Let’s just start by saying I am not the biggest 13th Floor Elevators fan in the world. Don’t get me wrong, I liked some of their songs and they were obviously a hugely influential, protopunk, seminal Garage/Psychedelia band. But what I really loved about the music was the vocalist, Roger Kynard Erickson, better know to the rock world as “Roky”. Roky was gifted with a voice that was always ready to explode. The Roky that I dug was post-Elevators. While with the Elevators, the band members were REQUIRED to play every rehearsal, performance, and recording session under the influence of LSD. To add to all this, Roky also did a stint at the Rusk Prison for the Criminally Insane in Texas (for a bogus drug rap which would be a slap on the wrist today). While at the prison, he was given repeated shock treatments and forced to take powerful psychoactive drugs. Do you see the path I am walking with you now? When Roky was released from prison in the year 1972, he was a proud, card carrying member of the incredibly insane. Roky was convinced that he was an alien and that humans were “zapping” his mind. His attorney prepared a document declaring that Roky was, in fact, an alien. And THAT is the Roky, in my opinion, who made some of the greatest music of the late 1970’s and early 1980’s.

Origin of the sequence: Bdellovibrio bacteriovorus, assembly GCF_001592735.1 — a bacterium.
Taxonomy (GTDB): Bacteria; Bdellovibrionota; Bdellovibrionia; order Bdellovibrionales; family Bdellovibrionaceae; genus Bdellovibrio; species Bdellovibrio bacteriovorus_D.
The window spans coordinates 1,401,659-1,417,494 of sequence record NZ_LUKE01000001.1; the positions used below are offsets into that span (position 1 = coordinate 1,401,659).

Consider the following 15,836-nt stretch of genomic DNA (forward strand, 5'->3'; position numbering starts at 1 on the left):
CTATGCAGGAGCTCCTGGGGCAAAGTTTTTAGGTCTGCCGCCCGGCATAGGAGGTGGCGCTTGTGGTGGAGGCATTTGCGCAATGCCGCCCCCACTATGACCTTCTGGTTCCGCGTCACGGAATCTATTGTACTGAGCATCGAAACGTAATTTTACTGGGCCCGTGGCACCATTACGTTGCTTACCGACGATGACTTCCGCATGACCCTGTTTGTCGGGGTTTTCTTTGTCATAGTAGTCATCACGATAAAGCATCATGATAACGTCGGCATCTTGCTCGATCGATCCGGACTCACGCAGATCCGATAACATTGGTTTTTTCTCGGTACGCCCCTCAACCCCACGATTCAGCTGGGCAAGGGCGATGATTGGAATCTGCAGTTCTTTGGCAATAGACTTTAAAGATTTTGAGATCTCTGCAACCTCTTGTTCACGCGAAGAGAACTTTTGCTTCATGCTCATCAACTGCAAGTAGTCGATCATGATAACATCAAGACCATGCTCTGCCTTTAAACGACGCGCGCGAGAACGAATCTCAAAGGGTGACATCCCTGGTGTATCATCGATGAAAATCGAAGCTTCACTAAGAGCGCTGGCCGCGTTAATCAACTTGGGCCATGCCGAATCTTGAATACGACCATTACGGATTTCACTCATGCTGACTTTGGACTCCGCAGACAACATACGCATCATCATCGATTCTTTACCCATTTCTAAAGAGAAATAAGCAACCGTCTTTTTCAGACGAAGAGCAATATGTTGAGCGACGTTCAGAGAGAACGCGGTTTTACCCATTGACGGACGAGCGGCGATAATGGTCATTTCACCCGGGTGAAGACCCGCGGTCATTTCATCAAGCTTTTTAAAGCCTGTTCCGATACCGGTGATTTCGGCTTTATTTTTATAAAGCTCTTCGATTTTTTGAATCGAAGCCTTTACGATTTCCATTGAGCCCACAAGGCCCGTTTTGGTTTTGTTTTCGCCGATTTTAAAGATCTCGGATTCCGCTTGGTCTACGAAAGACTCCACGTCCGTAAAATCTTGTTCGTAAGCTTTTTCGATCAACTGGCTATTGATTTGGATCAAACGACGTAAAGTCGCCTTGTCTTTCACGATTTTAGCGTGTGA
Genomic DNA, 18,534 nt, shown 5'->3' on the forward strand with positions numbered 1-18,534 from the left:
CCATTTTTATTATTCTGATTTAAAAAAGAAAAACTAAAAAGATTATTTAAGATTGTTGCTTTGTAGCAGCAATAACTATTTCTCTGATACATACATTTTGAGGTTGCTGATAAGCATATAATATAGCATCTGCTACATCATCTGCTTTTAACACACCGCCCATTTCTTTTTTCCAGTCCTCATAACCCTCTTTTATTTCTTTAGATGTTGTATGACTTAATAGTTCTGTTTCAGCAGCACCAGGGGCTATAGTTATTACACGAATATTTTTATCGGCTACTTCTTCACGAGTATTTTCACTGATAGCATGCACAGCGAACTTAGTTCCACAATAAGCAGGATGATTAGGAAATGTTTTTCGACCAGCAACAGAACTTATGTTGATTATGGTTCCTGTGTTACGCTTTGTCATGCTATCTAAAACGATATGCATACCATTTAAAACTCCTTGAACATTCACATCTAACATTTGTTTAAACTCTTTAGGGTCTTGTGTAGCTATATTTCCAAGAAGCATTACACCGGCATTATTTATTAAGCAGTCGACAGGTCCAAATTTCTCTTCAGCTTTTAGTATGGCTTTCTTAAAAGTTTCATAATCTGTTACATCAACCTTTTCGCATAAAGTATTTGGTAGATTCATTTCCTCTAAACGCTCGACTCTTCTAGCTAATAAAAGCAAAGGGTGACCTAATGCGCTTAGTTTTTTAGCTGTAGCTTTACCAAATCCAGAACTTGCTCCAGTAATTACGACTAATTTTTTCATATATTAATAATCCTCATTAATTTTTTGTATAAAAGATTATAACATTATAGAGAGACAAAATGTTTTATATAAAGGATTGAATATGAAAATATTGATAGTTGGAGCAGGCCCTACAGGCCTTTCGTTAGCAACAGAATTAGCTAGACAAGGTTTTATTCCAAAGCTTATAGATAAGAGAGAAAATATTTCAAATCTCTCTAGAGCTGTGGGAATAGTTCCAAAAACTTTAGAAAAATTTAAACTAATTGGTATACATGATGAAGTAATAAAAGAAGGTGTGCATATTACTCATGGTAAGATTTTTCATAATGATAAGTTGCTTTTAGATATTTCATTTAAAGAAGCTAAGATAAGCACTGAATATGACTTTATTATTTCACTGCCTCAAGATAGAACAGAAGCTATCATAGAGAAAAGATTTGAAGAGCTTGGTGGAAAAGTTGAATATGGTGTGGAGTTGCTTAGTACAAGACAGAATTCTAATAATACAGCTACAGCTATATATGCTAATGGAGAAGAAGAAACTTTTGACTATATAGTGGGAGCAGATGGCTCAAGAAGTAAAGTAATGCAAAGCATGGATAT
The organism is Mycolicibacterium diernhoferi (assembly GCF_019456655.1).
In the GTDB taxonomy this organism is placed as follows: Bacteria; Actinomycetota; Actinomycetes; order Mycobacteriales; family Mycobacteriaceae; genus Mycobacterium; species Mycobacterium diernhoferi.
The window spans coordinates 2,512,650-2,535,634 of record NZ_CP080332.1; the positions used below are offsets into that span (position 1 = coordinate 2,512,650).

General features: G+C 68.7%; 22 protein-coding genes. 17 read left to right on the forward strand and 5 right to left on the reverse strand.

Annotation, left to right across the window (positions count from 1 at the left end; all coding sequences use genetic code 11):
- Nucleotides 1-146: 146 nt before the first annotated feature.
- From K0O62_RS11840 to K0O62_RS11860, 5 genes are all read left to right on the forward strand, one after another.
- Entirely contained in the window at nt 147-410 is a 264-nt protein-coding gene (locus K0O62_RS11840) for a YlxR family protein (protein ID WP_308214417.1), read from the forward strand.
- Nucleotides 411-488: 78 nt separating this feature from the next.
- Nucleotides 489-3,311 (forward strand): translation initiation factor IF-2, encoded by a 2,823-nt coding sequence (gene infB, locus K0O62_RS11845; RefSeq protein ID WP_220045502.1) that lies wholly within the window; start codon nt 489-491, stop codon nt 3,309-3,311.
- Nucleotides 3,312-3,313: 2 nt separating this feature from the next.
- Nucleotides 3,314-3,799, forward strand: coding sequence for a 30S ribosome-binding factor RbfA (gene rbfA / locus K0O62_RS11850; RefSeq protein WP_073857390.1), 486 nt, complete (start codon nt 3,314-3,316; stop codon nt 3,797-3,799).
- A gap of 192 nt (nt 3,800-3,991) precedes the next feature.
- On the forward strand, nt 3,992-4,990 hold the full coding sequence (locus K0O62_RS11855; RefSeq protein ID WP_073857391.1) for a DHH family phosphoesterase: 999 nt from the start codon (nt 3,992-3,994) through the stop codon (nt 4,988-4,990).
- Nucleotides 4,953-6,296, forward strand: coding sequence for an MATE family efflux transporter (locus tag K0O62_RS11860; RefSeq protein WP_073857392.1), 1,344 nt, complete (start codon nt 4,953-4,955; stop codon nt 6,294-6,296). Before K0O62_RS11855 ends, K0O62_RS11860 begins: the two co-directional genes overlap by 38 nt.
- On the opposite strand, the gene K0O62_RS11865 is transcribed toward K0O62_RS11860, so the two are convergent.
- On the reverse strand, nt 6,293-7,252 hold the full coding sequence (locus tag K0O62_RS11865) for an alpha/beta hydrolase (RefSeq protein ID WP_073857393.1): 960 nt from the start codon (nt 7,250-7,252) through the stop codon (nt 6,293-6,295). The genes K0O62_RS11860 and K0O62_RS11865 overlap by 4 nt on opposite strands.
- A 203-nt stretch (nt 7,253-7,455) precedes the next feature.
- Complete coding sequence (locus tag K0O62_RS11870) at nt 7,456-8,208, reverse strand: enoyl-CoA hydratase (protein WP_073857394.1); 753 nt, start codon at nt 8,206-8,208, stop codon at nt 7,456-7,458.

This documentary, directed by Kevin McAlester, is about as perfect as any can be. When I first put the DVD in, I was just totally immersed in Roky’s world. I felt, in turn, amazement, disgust, pity, jealousy, humor and redemption. This movie deeply affected me, not only because I am a huge Roky Erickson fan, but because I believe in the power of the soul. That we, as humans, are not only bound by our mental and physical health, but also what is DEEP inside of us, that place that can be as dark or as bright as we allow it to be.
(here are some songs from the movie soundtrack, also a must have)
Goodbye Sweet Dreams